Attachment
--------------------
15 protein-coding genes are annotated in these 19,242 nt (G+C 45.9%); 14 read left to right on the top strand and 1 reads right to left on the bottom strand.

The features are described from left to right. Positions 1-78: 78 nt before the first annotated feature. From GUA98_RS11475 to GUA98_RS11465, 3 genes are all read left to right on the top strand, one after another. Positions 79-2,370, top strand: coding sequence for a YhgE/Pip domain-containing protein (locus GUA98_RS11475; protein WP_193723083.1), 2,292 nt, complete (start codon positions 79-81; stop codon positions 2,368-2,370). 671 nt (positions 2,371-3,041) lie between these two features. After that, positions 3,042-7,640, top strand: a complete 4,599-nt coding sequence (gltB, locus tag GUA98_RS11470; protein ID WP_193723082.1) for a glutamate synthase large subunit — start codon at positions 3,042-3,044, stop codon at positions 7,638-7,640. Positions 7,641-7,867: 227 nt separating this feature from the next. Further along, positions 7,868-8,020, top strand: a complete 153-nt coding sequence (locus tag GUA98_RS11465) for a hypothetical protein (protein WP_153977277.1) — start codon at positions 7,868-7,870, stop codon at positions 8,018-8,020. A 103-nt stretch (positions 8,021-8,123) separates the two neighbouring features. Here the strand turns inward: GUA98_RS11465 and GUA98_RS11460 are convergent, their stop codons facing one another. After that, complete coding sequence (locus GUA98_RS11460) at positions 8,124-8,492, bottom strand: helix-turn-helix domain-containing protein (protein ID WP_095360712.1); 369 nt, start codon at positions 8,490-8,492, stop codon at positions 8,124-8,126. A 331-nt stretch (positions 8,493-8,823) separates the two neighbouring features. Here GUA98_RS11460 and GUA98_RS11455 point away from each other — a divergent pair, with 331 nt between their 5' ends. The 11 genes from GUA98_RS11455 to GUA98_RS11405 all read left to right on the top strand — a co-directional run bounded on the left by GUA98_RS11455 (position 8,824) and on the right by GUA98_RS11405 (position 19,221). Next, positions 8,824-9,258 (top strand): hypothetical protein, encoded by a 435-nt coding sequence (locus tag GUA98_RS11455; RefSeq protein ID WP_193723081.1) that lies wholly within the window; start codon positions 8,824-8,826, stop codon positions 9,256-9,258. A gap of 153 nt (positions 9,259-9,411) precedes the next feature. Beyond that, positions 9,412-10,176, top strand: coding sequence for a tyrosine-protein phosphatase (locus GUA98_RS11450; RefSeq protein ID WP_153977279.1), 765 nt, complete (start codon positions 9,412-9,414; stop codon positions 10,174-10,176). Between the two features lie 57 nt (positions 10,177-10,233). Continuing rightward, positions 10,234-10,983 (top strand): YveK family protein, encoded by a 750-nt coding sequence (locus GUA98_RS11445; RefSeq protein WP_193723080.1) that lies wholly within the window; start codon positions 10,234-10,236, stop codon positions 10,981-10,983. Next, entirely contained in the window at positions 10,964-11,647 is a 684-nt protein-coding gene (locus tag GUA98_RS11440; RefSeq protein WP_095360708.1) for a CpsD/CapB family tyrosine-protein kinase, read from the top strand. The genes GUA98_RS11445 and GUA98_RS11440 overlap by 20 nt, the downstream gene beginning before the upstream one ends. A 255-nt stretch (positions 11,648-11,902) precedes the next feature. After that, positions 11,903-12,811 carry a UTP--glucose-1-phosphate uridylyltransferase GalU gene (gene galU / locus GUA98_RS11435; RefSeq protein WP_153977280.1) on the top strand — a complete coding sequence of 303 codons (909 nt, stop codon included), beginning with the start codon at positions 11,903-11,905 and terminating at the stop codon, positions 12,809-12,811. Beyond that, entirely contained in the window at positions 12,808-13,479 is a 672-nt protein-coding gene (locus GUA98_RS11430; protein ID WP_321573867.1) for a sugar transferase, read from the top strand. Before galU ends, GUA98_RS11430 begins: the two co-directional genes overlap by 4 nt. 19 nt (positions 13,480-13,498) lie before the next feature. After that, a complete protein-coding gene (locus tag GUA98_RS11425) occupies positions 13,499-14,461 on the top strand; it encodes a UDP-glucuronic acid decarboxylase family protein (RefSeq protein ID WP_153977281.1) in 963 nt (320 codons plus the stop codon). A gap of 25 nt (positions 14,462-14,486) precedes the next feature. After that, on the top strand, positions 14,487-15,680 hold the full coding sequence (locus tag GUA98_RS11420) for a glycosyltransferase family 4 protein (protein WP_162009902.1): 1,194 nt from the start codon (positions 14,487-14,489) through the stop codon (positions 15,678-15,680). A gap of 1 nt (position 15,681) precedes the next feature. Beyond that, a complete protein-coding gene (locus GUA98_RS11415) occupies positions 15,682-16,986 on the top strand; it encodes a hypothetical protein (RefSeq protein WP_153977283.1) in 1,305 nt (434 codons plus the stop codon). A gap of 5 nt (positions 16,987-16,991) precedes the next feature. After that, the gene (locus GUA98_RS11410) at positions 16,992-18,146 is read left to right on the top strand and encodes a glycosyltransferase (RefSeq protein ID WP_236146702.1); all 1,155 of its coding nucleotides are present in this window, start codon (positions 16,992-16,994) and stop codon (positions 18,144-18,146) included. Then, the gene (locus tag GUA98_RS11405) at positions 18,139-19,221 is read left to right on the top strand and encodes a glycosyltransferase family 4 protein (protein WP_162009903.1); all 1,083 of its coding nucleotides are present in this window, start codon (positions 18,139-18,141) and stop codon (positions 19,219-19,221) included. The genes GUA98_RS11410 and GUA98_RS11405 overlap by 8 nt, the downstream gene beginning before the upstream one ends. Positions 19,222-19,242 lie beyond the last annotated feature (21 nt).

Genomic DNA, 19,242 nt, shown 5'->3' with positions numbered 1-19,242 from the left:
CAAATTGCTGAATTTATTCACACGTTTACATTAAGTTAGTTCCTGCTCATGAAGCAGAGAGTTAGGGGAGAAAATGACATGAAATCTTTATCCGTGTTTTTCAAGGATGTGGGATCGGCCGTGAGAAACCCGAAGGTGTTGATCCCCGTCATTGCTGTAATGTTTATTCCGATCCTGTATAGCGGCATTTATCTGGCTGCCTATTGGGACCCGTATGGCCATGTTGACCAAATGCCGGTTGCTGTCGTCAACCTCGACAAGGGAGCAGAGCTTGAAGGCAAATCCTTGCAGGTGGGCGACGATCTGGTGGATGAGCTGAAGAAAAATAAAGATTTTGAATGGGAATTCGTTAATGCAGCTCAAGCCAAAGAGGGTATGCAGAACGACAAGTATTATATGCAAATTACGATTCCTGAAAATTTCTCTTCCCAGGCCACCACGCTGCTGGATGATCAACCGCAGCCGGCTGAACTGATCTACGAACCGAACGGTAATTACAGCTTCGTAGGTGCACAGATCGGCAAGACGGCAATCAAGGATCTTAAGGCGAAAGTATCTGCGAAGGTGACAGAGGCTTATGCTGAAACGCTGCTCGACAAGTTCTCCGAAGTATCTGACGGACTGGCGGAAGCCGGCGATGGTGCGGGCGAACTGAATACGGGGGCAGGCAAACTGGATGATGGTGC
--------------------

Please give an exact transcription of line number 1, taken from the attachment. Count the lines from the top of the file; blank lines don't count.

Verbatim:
15 protein-coding genes are annotated in these 19,242 nt (G+C 45.9%); 14 read left to right on the top strand and 1 reads right to left on the bottom strand.